Whether you have an extra can of exterior paint taking up space in your garage or want to match your home's interior to its exterior, you may wonder: Can exterior paint be used inside?
While you technically can use exterior paint inside, we don't advise it! Interior and exterior paints have special formulas that make them suitable for one specific environment. When you use exterior paint indoors, you may even put your health and well-being on the line.
If you're still tempted to use your exterior paint indoors, understanding why it's not advisable can help you make the smartest painting decision. Learn the risks of swapping interior and exterior paints below, then call Nelson Exteriors at 678-283-8171 to get a free quote for interior painting services. Our crew is full of the best house painters in Atlanta!
The Differences Between Exterior and Interior Paints
Interior and exterior paints have a few significant differences that make them suitable for their targeted environmental conditions. Let's start by exploring the differences:
Your house's exterior paint must hold up to severe weather conditions, changing temperatures, and impact from hail, rain, and tree branches. As a result, exterior paints contain special formulas that give them superior durability and strength against these conditions.
Paint manufacturers mix additives into exterior paints to block UV light, allow the paint to expand and contract with fluctuating temperatures, and resist mold and mildew.
Meanwhile, interior paints contain rigid resins that provide durability against bumps from furniture. These resins don't allow the paint to expand and contract like exterior paints.
And because interior paints don't need to withstand quite as severe conditions, they don't contain the additives commonly found in exterior paints. Without these additional chemicals, interior paint can dry more quickly.
What Happens if You Use Exterior Paint Inside?
Exterior paint is highly durable, fade-resistant, and long-lasting, so using it for your interior walls may seem smart. But can exterior paint be used inside safely? What would happen if you tried it?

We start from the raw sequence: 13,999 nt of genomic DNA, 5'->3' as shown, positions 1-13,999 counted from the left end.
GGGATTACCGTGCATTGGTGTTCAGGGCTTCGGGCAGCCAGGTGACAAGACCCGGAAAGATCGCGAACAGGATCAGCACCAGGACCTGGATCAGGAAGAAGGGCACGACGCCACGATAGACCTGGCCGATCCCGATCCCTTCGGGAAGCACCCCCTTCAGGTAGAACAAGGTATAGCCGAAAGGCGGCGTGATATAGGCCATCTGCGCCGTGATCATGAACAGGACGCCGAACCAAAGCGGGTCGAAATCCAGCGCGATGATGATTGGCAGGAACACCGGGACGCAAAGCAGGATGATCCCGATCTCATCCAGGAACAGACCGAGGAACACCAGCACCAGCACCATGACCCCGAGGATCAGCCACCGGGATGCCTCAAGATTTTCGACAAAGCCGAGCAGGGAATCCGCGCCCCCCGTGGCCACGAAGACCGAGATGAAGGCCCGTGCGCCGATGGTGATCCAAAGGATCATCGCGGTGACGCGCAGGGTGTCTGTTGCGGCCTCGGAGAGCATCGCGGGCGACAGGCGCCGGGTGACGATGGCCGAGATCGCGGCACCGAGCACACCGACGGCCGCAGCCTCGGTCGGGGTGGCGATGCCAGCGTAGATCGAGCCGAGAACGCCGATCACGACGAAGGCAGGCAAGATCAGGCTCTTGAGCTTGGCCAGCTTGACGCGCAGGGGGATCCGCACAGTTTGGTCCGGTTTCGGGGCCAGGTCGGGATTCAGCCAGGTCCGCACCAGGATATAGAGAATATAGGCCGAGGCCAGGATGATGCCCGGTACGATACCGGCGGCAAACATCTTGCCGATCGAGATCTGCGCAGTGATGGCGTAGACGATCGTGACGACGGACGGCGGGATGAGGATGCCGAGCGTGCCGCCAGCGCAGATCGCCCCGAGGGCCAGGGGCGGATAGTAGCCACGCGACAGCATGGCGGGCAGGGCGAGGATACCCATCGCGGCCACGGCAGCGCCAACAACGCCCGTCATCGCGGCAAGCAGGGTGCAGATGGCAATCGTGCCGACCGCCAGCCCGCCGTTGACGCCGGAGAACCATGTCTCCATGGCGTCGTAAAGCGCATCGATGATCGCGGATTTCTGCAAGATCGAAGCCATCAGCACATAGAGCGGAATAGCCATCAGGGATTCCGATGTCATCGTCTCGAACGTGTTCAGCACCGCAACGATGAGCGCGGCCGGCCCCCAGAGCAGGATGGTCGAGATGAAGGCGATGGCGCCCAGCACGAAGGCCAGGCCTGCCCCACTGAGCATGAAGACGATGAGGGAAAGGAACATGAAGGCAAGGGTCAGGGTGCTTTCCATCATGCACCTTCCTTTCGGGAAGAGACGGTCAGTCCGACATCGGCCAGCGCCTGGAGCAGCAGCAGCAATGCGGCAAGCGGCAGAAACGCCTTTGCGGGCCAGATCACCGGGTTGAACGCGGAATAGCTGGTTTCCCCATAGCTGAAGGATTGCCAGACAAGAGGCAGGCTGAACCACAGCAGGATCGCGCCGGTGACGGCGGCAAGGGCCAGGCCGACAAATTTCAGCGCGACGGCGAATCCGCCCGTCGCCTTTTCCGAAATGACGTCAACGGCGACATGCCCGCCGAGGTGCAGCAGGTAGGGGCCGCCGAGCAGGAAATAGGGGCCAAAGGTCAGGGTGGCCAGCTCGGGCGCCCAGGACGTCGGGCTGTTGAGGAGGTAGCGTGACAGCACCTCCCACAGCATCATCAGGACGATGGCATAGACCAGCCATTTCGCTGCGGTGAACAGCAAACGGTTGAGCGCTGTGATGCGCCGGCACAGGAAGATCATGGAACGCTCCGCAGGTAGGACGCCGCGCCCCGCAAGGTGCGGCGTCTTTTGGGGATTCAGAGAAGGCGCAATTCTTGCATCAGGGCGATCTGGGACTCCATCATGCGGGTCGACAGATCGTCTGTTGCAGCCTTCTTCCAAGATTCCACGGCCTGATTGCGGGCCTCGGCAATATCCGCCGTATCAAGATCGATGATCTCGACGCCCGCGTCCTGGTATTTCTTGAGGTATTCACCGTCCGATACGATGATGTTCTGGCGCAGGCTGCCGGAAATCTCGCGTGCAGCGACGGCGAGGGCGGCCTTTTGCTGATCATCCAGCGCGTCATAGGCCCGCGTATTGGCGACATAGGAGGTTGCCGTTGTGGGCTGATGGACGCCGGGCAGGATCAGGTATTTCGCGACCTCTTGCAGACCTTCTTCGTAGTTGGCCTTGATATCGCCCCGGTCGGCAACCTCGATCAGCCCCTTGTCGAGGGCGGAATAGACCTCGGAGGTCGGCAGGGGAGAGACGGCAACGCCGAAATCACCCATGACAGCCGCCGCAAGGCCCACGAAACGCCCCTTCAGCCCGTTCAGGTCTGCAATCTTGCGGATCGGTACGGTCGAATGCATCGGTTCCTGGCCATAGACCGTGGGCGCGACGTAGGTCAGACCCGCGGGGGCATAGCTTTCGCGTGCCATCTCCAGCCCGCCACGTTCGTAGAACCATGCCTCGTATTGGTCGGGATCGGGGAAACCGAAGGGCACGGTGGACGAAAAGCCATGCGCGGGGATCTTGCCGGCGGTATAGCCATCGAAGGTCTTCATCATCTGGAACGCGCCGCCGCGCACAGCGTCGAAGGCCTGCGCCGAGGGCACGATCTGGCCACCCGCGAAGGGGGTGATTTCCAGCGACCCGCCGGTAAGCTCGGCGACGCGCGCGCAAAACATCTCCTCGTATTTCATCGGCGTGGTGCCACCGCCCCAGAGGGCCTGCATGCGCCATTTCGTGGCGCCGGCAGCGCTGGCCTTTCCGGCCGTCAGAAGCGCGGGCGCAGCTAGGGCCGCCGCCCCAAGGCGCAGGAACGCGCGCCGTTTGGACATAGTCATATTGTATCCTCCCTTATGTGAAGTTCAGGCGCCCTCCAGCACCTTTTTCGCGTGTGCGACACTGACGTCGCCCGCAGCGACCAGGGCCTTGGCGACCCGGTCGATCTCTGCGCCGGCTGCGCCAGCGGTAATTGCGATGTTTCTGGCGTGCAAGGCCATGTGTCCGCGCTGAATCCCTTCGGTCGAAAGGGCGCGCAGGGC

Consider these risks of using exterior paints indoors:
You Become Exposed to Chemical Additives Unnecessarily
Perhaps the most significant reason not to use exterior paints indoors is unnecessarily exposing yourself to the chemical additives in exterior paints.
Exterior paints are high in volatile organic compounds (VOCs), which are hazardous chemicals that give these paints their durable, weatherproof qualities. While high VOCs aren't a big deal when you're using paint outside, where ventilation is at a maximum, bringing these VOCs indoors can put your health on the line.
VOCs are especially toxic while the paint is wet, so you'll risk significant exposure to these compounds while waiting for your paint to dry. Even after your paint dries, it will continue emitting VOCs for some time.
VOC exposure can produce symptoms like:
Loss of coordination
Irritation of the eyes, nose, and throat
VOCs can damage your kidneys, liver, and central nervous system in extreme cases. Bringing these chemical fumes indoors and exposing yourself to them long-term isn't worth any benefits you may gain from using your exterior paint inside.
You Waste Money on Weather-resistant Paint
Let's say you aren't concerned about the VOCs in exterior paint, or you've found a brand low in these toxic compounds. Using exterior paint for inside walls still isn't a smart investment.
Exterior paints cost more than interior ones because of their chemical additives and highly durable makeup. Spending extra money on paint for qualities you don't need doesn't make sense.
You Miss Out on Qualities Necessary for Interior Paints
Using outdoor paint inside can also cause you to lose out on the qualities important in interior paints. Indoor paint contains rigid resins that make it look flat, even, and smooth on the wall. Companies manufacture interior paint to be washable and scratch-resistant to withstand the conditions of most busy homes.
While your exterior paint is slow to absorb UV rays, it may not look as smooth on your interior walls or wash off as easily. You'll need to spend more time on maintenance to keep your exterior paint looking as it should.
Final Verdict: No, You Should Not Use Exterior Paint Inside
Using your exterior paint on interior surfaces simply isn't a good idea. Doing so may expose you to harsh chemicals that could lead to adverse health symptoms that only worsen with time. You'll also waste money on paint that doesn't suit your needs.
But don't throw away your leftover exterior paint just yet. If you have the space for it, keep it in your garage or shed and ensure the lid is on tight. It should stay good for a few years, allowing you to use it for touch-ups on outdoor surfaces as needed.
Now that you know the answer to "Can exterior paint be used inside?" consider leaving your paint job in the hands of professionals. Contact Nelson Exteriors today at 678-283-8171 for an estimate.